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The Timeline of Observations

In order to calculate the time line of observations, first we calculate, how far the point, where the intensity is half of the nominal stellar intensity, the I1/2 point, is away from the predicted time points, which are given here.

According to recent publications (E. Raynaud et al, Icarus 162 (2003) 344-361) the I1/2 point is about at an atmospheric pressure of around 2 ┬Ábar. Assuming an isothermal behaviour in this range of the atmosphere and a scale height of around 30km (same paper), the 1 bar pressure layer is around 13 to 14 scale heights away, which is equivalent to about 390 km. Just to remember, the scale height is the distance in an isothermal atmosphere, where the pressure is changed by a factor of e (=2.718).

Now the true velocity orthogonal to the Jovian limb has to be calculated.

The velocity of Jupiter with respect to an observer on Earth (calculated for Munich, Germany, using the JPL ephemeris system HORIZONS) is 16.68 km/sec. Now this value has to be projected orthogonal to the Jovian limb. The zenographic latitude of the point of contact is around 50 deg, which reduces the velocity orthogonal to the limb to

16.68 km/sec * cos(50┬░) = 10,7 km/sec.

This is the relevant speed, which has to be used in the calculations.

From the given contact times (valid for 1 bar pressure), the I1/2 point is 390km away or 36 seconds. If we take into account, that the start of the visible occultation is even earlier (from the paper above a minimum of around 50 seconds), possible begin of light dimming could occur around 100 seconds earlier as the 1 bar occultation timepoints.

Given for Munich (Germany, and this is true for nearly all cities in central Europe), the disappearance on the 1 bar level is around 22h 58 min UTC, starting from about 22h 56min UTC a first dimming could be observed.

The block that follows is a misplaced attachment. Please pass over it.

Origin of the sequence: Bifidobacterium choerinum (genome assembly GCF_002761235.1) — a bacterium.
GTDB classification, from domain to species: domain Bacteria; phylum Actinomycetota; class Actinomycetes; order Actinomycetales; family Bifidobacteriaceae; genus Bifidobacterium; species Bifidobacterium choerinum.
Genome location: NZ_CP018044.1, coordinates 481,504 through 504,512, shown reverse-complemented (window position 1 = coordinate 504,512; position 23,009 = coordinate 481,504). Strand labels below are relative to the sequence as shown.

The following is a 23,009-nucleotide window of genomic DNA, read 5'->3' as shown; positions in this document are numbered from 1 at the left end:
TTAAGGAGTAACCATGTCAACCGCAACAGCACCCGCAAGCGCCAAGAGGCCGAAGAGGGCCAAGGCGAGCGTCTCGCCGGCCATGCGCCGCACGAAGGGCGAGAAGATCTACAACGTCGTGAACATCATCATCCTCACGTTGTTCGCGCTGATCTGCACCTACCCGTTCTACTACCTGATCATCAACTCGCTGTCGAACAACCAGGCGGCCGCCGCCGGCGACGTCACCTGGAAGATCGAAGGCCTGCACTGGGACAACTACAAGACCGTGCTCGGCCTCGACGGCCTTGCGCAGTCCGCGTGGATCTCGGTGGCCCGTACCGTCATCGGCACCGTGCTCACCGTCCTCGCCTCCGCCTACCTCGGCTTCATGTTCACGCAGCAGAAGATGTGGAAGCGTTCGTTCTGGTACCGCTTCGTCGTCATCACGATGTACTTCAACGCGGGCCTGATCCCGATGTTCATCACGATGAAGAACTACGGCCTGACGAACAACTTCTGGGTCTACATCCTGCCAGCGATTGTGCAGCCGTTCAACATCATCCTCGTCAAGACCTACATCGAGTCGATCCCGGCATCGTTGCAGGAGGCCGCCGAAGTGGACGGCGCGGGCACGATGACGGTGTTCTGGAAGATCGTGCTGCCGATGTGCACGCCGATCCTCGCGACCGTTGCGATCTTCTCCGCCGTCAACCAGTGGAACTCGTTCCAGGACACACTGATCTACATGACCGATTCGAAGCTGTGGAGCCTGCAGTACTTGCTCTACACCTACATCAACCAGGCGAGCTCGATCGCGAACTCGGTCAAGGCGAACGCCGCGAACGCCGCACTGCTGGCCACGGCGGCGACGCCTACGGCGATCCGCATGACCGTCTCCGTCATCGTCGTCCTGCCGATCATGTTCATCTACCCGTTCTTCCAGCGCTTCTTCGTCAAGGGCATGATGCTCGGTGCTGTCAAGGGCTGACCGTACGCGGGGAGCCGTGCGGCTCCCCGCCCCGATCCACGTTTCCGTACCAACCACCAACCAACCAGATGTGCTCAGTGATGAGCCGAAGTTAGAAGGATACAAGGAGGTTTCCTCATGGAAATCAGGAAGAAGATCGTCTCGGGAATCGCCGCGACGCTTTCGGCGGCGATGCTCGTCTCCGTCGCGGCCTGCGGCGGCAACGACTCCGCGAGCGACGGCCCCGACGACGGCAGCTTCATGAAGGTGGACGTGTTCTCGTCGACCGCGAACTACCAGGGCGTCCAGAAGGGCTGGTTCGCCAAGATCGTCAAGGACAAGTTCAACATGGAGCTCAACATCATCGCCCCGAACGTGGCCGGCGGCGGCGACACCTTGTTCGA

Before the Disappearance, Keep in Mind...

Recording of the event should start a minimum of 60 minutes earlier (this is equivalent to a distance of about 15 arcsec), because for data analysis the stellar intensity of the star has to be recorded without any interference with the atmosphere, to give the level of light from the star separately from any disturbance by the bright Jovian limb. Better even: images long before, 1 hour or longer, elevation permitting, have to be taken to get this undisturbed intensity.

And recording the star close to the Jovian limb even before the occultation is important in order to model the separation of the stellar intensity from the Jovian bright disk. Without a careful recording, no analysis may be possible.

The same is valid after the event, so I feel the following procedure has to be applied:

Start recording images as soon as Jupiter is high enough in the sky, may be not continuously, but every 10 minutes for about 30 seconds.

At 15 minutes before the nominal 1 bar occultation time start recording with nominal speed.

After Disappearance and Before Reappearance

Now, if the air quality is very high and we are lucky, a flickering and short reappearances of the star could be observed over a long period (= a few minutes) after the 1 bar time point, in certain wavelengths even a continuous monitoring of the star during all the occultated period can be possible (in K-Band perhaps!). So, don't switch of the camera, and make sure, that you have enough disk space left in the computer.

The Reappearance

The same procedure should be done after the reappearance, taking images for about 15 minutes more, and test images for the next hour or longer,. Don't go to the champagne too early, or you may loose science.

Graphic representation

Here you find a graphic summary, what you should do as a MINIMUM! Keep in mind, taking more images is never a problem, but look, how much space you have on disk or tape!

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